MOGADISHU, (PNA/Xinhua) –Mohmoud Jama is one of the lucky Somali children who go to school this year thanks to a government campaign to get one million kids back to education, following two decades of conflict in the horn of Africa nation.
Jama goes to Hassan Qaradi Primary School in Hawlwadag district of Mogadishu, where other 400 students receive education free of charge.
The Somali government in cooperation with international aid agencies launched an ambitious initiative, dubbed Go-TO-SCHOOL, to send one million Somali children and youth to school to get basic education over the next three years.
After more than 20 years of conflict that left education system in the Horn of African country in ruins, school in Somalia is one of the lowest in the world.
According to the Somali government, only four out of 10 children are in school. Girls are particularly affected with only a third of girls enrolled in school in south central Somalia and many dropping out before completing their primary education.
At Hassan Qaradi Primary School, head teacher Abdulahi Mohamoud Barre is encouraged by the level of acceptance to education and the high level of enrollment at his school.
“We have already started work.We enrolled 400 students so far and teachers were brought in to give education to the children in our school,” Barre told Xinhua.
The Somali government has launched a nationwide awareness campaign to urge parents to send their children to school and receive free primary education, the first of its kind for more than two decades.
Campaign posters were put up across streets in the Somali capital Mogadishu and other main cities in the country, while adverts are aired on local radio and TV stations about the campaign, urging parents to avail their children of the opportunity to educate their young.
Students at the Hassan Qaradi Primary School expressed pleasure at having the chance to go to school after years of conflict in Somalia.
“Education is very good for my future so I am pleased that I am at school studying free of charge. I will be a teacher in the future,” Mohamod Burhan Daud, primary school student, told Xinhua during recess at school.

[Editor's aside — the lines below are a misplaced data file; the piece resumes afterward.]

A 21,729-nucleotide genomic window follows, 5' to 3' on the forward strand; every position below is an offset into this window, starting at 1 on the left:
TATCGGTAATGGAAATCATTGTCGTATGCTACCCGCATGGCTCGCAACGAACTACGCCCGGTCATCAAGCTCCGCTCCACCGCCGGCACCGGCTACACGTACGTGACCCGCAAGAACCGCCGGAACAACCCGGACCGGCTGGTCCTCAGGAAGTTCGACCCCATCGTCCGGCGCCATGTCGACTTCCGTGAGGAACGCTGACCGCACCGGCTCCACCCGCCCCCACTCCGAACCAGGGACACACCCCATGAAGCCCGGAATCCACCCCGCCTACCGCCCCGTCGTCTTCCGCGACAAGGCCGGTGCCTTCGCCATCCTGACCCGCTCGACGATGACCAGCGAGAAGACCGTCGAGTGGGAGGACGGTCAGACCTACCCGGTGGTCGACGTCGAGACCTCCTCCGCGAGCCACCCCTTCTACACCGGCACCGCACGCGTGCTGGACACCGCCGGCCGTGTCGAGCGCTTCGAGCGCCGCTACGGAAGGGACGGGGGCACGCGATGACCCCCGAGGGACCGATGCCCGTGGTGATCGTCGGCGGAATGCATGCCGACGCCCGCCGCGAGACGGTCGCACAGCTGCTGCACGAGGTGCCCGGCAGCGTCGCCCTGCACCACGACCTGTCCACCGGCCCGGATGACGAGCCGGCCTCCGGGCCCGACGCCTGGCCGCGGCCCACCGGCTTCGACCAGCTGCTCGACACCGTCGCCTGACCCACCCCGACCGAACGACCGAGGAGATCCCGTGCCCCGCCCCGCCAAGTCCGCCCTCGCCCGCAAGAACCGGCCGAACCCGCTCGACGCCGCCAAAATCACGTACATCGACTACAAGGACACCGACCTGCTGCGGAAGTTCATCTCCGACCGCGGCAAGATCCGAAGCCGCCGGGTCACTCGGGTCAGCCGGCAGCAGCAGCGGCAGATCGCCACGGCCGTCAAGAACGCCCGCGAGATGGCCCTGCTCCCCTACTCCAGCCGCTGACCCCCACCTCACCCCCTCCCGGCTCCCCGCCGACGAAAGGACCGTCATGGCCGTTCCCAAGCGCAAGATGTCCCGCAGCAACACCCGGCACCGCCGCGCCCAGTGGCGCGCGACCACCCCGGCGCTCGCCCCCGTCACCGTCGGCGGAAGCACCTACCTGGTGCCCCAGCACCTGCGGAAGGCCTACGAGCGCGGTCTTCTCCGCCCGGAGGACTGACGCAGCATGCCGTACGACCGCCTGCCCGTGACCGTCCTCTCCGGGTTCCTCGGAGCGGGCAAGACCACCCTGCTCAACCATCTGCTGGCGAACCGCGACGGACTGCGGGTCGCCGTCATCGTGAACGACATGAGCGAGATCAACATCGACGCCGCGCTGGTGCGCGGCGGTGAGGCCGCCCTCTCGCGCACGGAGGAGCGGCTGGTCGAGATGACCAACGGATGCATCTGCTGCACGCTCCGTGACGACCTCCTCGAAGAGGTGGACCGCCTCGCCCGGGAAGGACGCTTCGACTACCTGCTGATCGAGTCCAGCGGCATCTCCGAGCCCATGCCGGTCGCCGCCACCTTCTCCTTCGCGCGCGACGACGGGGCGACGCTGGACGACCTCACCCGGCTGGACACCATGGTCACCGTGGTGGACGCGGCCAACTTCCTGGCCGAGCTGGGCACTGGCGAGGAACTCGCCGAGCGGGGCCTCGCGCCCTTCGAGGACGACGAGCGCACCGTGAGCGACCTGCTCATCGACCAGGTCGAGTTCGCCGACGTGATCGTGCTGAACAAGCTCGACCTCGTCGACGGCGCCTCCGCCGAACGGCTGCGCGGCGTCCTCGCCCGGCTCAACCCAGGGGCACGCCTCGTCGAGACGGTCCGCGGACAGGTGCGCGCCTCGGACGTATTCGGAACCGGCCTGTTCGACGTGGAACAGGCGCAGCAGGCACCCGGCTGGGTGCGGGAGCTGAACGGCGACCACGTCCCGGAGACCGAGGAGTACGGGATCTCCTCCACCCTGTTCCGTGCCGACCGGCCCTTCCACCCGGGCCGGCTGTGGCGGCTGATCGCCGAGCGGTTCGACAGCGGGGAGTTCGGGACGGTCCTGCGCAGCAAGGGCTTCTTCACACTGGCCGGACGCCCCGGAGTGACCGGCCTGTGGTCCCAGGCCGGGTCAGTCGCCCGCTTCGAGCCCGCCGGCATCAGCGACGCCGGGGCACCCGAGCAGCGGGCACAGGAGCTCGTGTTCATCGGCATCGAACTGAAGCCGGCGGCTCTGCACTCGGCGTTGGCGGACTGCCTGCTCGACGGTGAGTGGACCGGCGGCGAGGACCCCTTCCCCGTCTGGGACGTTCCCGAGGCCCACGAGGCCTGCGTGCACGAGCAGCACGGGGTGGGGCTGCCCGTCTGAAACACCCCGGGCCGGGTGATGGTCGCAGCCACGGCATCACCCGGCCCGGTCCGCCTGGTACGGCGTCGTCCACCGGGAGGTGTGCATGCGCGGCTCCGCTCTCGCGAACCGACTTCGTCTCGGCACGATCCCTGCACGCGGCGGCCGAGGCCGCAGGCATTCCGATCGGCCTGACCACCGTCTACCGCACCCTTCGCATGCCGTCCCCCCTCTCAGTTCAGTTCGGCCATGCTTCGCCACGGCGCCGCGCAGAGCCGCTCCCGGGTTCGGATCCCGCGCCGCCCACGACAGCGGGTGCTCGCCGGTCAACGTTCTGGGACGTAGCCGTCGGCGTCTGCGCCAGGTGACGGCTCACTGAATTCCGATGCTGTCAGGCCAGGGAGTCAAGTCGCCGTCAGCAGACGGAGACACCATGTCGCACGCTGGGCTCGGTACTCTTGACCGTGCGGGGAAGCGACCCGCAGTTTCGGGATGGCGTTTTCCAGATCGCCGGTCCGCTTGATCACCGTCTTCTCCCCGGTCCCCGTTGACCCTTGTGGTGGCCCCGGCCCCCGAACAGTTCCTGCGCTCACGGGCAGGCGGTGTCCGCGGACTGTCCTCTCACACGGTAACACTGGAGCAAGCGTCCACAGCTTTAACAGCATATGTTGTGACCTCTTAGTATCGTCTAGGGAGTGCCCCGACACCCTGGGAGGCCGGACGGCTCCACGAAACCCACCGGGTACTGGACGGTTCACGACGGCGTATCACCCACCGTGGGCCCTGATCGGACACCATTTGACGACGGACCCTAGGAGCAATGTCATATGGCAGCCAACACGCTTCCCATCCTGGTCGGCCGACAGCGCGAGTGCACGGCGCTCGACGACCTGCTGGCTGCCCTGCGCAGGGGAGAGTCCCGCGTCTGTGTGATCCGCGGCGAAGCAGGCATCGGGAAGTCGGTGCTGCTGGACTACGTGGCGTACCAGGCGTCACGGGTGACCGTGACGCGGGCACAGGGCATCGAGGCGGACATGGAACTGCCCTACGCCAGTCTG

Many girls were also enrolled at the school and received education just like their male counterparts. The Somali government encouraged parents to send their daughters to school and give girls the same chance to education as boys.
“I am very pleased that I got this opportunity to study at school. I will be able to help myself my family and country after I get education,” said Farhiya Ahmed.
The initiative, supported by the international community, will cost US$ 117 million over the next three years, which will see the provision of basic education to one million children between six and 13, as well as alternative education for out-of- school children.
The plan includes the rebuilding and renovation of schools and the training of teachers throughout the country. The Somali government hopes the initiative will kickstart the recovery of the war-torn country.
The Somali government says lack of education for young generation made it possible for militant groups to recruit the youth, radicalize them and get them to engage violence. The initiative to educate the young Somalis is expected to help change that.